Physician Assistant Certification and Certificate Programs

Find out what requirements are needed to become certified as a physician assistant (PA). Continue reading to learn more about receiving training through certificate programs and career information for aspiring PAs.

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Essential Information

Physician assistant certificate programs can help students gain requisite education to pass the required certification exam for career entry. Those who are interested in becoming physician's assistants typically need a bachelor's degree and need to complete an education program that's accredited by the Accreditation Review Commission on Education for the Physician Assistant, Inc. (www.arc-pa.org). These postbaccalaureate programs, which typically can be completed in 24-30 months, can be found at allied health schools, community colleges and universities.

Physician's assistant certificate programs combine classroom learning with clinical field experiences. Some schools offer a simultaneous master's degree PA program in conjunction with certificate programs through the school or an affiliated university. Graduates will need to take the steps to secure a license before they can begin working. States differ in requirements, but most request an examination, a background check and proof of completion of a training program.

Educational Prerequisites

Requirements for entry into physician assistant certificate programs vary by school. Most programs require prospective students to have a bachelor's degree as well as some experience in healthcare. Applicants could also be required to shadow a PA for several hours prior to entering the program to understand the duties and needs of the potential career.

Course Topics

The PA program teaches students about various areas of healthcare, such as performing physical exams, using medical equipment, diagnosing patients and performing diagnostic studies. Common topics include:

  • Anatomy and physiology
  • Pathophysiology
  • Radiology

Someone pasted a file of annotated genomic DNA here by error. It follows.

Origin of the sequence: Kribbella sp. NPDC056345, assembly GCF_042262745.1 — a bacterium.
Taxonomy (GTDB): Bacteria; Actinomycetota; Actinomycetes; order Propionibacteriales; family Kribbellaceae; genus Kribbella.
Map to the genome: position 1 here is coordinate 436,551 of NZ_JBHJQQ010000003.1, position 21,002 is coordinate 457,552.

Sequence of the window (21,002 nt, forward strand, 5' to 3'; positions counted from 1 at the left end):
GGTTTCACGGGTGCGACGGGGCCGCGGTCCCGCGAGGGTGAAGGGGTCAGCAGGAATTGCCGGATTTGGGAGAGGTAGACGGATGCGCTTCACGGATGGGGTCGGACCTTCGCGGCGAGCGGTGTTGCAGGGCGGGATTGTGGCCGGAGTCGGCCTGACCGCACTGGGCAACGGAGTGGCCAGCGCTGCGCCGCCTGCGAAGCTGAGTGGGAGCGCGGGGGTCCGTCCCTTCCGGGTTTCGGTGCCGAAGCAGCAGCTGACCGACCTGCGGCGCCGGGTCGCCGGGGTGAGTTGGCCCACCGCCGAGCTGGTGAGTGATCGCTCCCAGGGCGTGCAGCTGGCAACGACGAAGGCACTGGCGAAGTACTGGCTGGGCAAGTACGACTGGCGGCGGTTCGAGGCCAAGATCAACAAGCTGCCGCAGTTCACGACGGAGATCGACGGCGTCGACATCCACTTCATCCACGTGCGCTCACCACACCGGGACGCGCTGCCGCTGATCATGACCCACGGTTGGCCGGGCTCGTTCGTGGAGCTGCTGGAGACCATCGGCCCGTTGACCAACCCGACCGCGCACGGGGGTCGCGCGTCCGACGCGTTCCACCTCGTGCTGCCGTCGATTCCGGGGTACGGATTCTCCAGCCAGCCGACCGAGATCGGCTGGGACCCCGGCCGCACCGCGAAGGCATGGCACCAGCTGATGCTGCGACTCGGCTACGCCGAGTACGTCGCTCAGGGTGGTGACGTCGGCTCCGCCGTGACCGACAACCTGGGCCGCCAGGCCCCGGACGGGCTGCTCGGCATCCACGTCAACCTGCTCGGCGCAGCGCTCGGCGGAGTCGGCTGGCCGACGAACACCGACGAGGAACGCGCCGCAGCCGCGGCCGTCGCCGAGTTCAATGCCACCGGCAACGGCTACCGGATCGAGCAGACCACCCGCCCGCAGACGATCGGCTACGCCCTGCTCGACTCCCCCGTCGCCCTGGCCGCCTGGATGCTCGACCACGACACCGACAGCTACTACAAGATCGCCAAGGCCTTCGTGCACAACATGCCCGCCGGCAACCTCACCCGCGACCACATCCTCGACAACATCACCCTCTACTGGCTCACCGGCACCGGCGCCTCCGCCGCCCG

• Patient management
  • Genetics
  • Pharmacology
  • Biochemistry
  • Emergency care
  • Pediatrics
  • Healthcare ethics

Employment Outlook and Salary Information

According to the U.S. Bureau of Labor Statistics (BLS), as the healthcare industry expands, physician assistants' job growth is expected to increase quickly at a rate of 39% from 2008-2018 (www.bls.gov). PAs could assist with surgeries and provide more primary care to patients, which makes them a more cost-effective option than doctors in many instances.

The BLS found that job opportunities would be strong in non-traditional areas, such as prisons, hospitals and medical centers in institutional settings. As of 2010, doctor's offices were the most common place of employment for PAs.

The BLS noted that the median salary for a PA in 2010 was $86,410. The top ten percent in the field earned a median salary of $117,720 or more, while the bottom ten percent made $57,450 or less per year. The employment services industry paid their PAs more than other industries, while the state of Washington paid the highest average salaries in the country, at $98,620 per year.

Licensure, Certification and Continuing Education Information

Like doctors, physician assistants must obtain state licensure to practice. Each state uses the Physician Assistant National Certifying Examination (PANCE) administered by the National Commission on Certification of Physician Assistants. Additional requirements vary by state but could include fingerprinting, a background check and additional assessment of qualifications by the licensing board.

The PANCE exam tests aspiring PAs' basic surgical and medical knowledge (www.nccpa.net). In addition to obtaining a state license, PAs are also awarded the Physician Assistant-Certified credential. Continuing education requirements must be met to renew both certification and licensure.

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